Workers gathered this week to mark the one year anniversary of a building collapse in Preah Sihanouk province that killed 28, and spoke of their fears of returning to construction work as the provincial court is set to begin hearings on June 25 to try four men for manslaughter in the case.
Marking one year since the disaster, Mam Thim, 54, recalled his experience in the early morning of June 22, 2019, at a ceremony in Phnom Penh’s Sen Sok district earlier this week.
Thim said that when the seven-story building collapsed in the early morning, he did not think he would make it out alive.
“Fortunately, four other workers and I survived even though we were on the second floor of the building in the same room,” Thim said at the event, organized by the Building an Wood Workers Trade Union Federation of Cambodia (BWTUC). “About ten minutes after the building collapsed, I crawled out of there debris and then the other four workers got out later,” he said, adding that none of them were seriously injured.
Although he had received thousands of dollars worth of support from the government and Cambodian Red Cross, he was never compensated by the Chinese owner of the building.He said he and the other workers inside the collapsed building had received help from Prime Minister Hun Sen’s legal team tofile a complaint asking for $20,000 compensation for each families of those who died or were injured in the incident.
Thim added that although he had worked in construction since he was 20, he was too afraid to return to work in high-rise buildings and now supported his large family by farming at his hometown in Kampot province.
“I’m still scared of tall construction sites because I’m concerned that it’s dangerous,” Thim said. “Now, I only do farm work.”
Chap Pros, 40, was sleeping on the second floor in the same room as Thim that morning in 2019.
“At the time of the collapse, I didn’t think I was still alive,” he said, adding that he received minor injuries.
Like Thim, he has also turned to farming rather than risk his life again in construction.
“Please, I ask the court to help solve this case quickly because it has already been one year since it happened,” Pros said.
The building collapse highlighted the lack of enforcement of construction codes amid Sihanoukville’s growth in recent years, which has been largely supported by an influx of Chinese tourists visiting casinos and resorts in the seaside town.
Six people were charged in the days after the deadly incident, among them four Chinese nationals, who have been awaiting trial in provincial prison,and one Cambodian and one Vietnamese national, who are on the run and will be tried in absentia.
Two of the Chinese nationals, the building owner Chen Run and the construction supervisor Deng Xing Gui,have been charged with manslaughter and causing unintentional injury and damage, and the other four men were charged with similar offenses.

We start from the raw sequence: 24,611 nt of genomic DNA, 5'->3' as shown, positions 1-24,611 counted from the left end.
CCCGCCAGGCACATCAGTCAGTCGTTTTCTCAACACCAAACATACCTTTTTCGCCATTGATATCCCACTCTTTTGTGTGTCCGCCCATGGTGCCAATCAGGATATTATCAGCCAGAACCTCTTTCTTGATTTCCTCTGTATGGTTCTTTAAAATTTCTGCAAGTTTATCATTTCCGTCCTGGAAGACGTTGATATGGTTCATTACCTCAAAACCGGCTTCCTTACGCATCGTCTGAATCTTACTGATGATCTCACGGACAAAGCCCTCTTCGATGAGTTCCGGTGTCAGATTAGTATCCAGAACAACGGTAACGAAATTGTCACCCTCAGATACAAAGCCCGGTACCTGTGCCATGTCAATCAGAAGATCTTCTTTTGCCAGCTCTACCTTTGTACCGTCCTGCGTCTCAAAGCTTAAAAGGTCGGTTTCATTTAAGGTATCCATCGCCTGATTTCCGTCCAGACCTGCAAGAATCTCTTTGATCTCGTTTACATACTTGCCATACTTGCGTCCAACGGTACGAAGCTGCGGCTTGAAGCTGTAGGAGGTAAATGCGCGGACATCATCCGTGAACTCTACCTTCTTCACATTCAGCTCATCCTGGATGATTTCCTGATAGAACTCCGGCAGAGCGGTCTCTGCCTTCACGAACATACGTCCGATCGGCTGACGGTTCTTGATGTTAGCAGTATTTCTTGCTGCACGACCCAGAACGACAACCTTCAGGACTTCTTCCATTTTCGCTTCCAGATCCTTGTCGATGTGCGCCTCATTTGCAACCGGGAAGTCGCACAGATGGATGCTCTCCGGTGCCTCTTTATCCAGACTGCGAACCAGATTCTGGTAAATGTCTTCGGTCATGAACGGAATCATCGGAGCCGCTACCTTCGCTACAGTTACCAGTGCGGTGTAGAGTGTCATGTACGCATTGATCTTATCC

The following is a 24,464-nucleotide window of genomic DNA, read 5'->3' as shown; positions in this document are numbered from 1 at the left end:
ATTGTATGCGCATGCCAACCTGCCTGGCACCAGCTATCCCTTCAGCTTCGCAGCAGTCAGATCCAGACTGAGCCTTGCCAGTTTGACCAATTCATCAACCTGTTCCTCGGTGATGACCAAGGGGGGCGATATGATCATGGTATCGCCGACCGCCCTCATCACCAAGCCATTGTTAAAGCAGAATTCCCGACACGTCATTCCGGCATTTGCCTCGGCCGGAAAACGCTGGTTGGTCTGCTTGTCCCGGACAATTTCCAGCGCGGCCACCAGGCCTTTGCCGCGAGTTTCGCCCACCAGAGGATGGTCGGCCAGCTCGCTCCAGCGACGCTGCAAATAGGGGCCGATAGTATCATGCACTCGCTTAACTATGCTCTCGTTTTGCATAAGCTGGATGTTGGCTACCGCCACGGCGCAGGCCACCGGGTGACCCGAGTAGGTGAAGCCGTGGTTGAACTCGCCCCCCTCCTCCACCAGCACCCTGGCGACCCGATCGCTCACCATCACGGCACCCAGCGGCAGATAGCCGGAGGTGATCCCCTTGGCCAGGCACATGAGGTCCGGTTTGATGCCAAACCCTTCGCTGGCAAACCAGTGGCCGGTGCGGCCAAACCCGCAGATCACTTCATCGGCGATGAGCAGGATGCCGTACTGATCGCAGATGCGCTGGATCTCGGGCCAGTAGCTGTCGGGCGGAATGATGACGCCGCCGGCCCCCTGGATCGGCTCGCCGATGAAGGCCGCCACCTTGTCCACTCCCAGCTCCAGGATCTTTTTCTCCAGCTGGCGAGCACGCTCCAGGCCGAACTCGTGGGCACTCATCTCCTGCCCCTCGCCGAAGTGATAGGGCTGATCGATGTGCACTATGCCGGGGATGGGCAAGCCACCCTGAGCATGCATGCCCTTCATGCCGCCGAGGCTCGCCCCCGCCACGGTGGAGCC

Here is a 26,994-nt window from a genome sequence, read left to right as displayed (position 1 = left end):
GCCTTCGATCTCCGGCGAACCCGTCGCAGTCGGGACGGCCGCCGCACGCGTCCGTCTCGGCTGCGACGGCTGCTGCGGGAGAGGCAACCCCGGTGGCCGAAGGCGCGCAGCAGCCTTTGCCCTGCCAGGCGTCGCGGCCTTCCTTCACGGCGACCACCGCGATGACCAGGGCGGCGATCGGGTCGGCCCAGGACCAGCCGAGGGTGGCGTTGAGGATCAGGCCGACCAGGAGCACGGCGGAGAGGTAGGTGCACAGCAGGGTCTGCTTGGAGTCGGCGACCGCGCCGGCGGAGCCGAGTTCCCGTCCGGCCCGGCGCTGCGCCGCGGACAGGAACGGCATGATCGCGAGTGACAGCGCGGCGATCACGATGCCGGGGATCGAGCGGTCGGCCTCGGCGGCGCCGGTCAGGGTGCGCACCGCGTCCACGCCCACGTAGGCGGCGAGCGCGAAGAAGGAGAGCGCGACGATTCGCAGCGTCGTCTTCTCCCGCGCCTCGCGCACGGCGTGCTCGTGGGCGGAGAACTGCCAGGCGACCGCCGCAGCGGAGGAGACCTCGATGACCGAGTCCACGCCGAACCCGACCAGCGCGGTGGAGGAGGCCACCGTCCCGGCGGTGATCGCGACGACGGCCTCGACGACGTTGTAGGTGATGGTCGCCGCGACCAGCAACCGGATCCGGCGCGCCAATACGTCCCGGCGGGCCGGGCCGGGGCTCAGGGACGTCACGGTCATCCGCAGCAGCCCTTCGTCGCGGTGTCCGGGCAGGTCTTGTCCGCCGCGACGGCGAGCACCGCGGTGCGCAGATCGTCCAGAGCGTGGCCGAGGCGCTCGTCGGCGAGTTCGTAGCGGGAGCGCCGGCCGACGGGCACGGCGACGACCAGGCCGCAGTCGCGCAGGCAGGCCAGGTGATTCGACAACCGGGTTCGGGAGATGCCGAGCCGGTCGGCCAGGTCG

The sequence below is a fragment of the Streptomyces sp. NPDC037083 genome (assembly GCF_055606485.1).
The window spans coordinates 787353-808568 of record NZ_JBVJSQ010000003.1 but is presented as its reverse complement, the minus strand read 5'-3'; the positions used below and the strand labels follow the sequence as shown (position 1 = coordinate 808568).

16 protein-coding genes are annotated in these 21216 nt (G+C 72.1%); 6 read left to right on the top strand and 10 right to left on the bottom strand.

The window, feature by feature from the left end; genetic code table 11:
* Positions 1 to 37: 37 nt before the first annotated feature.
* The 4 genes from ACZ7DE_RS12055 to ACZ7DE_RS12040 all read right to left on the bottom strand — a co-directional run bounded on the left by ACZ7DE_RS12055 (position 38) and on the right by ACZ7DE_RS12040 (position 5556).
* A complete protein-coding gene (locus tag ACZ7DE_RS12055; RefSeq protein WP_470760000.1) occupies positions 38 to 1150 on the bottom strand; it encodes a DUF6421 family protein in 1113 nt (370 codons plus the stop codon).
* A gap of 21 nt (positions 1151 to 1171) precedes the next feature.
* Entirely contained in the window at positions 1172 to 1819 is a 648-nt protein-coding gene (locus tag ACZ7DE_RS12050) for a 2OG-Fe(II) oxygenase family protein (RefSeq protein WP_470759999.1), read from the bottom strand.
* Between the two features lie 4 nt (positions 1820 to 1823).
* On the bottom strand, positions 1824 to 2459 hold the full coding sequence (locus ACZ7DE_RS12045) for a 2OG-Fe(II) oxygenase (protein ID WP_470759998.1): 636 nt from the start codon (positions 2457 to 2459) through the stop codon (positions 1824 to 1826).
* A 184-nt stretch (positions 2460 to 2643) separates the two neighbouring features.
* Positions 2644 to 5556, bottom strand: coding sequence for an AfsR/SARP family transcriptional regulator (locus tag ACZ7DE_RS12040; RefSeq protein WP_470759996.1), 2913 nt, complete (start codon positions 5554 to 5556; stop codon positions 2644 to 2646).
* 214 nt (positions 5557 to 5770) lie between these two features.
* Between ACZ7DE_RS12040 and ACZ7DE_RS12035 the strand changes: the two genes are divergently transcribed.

Preah Sihanouk Provincial Court Director Sok Kalyan said that the court would hold its first hearing in the trial this week.
“The court will try that case on June 25,” Kalyan said, declining to provide further details.
Ky Tech, the chief of Hun Sen’s legal team, said that his colleagues will join the hearing to defend the victims of the building collapse.
“This case is coming late because the lawyers of the defendants made excuses to ask the court to delay it,” Tech said, adding that the court should not wait any longer.
BWTUC union President Sok Kin said that the workers who had been involved in the collapse deserved justice and called on the government to expand the National Social Security Fund to help keep construction workers safe.
“I request that the Land Management Ministry issue a declaration on safety and health for construction workers in Cambodia because we have seen the construction sector struggle with this,” Kin said, adding that the ministry should be thorough in its inspection of building sites to ensure standards are in place.
Khun Tharo, program manager of labor rights group Central, said construction unions have consistently called on the government to increase safety for the nation’s 260,000 construction workers.
He added that he hoped the hearings later this week would help bring closure to survivors of the the tragedy in Preah Sihanouk province.
“We hope this hearing will find justice for all of the victims,” Tharo said.
He said he that he welcomed the government’s decision in November last year to issue a law on construction but added that in order for the law to be effective, inspections must be carried out to hold employers accountable.
“We want to see laws enforced and work conditions improve, because this sector has a lot of potential for growth and is also very susceptible to suffering,” he said, referring to the way workers are often treated.
Employers must be held accountable by the courts he said, rather than settling outside of the court system as is common.
“I think the government must seek justice and push the court to find the suspects who are responsible for the crimes and force them to pay compensation to victims,” he said.
He added that since 2019, Central had counted more than 100 cases in which construction workers’ job sites had put them in serious danger.
In the immediate aftermath of the event, the government also set up a special commission to check whether ongoing construction projects around the nation possessed the proper permits. It is unclear whether this commission is still checking permits for new buildings.
In January, another building collapse in Kep killed 36 and left 23 injured. The owner was detained and sent to court but was later released on bail.
In the first half of 2020, the Land Management Ministry had reported 1,116 registered construction projects nationwide with a total investment capital of $2.57 billion, compared with 1,099 projects and $1.7 billion in investment in 2019, showing an increase in capital of 51.25 percent.